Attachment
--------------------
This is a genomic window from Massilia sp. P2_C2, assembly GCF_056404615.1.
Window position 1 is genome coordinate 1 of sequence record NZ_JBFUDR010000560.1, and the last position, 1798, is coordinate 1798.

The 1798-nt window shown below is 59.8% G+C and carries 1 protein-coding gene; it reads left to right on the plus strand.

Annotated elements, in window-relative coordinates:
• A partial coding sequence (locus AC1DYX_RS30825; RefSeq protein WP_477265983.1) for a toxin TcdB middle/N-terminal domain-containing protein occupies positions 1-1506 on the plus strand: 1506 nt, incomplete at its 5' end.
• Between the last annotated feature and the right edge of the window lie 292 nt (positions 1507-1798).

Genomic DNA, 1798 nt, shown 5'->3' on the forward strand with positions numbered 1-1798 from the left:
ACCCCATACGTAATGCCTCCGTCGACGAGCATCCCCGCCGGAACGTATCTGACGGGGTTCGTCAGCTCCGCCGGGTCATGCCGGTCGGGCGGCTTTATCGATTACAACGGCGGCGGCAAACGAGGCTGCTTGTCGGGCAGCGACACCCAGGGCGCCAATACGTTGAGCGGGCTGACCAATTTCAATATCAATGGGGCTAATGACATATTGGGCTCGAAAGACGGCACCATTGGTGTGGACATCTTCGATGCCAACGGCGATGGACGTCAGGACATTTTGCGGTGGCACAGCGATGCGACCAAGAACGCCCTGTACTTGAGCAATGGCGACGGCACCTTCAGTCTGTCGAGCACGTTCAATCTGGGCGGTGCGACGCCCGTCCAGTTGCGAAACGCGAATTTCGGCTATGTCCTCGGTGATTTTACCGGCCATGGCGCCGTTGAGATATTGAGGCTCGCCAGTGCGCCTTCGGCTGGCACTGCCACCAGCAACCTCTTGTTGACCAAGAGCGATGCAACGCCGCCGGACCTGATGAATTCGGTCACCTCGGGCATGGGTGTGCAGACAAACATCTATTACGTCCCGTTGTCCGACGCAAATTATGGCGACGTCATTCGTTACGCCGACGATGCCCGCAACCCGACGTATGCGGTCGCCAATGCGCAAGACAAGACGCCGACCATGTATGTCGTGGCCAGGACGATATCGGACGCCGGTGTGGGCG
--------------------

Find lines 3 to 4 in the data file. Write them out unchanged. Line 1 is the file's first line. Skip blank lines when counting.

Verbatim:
The 1798-nt window shown below is 59.8% G+C and carries 1 protein-coding gene; it reads left to right on the plus strand.

Annotated elements, in window-relative coordinates: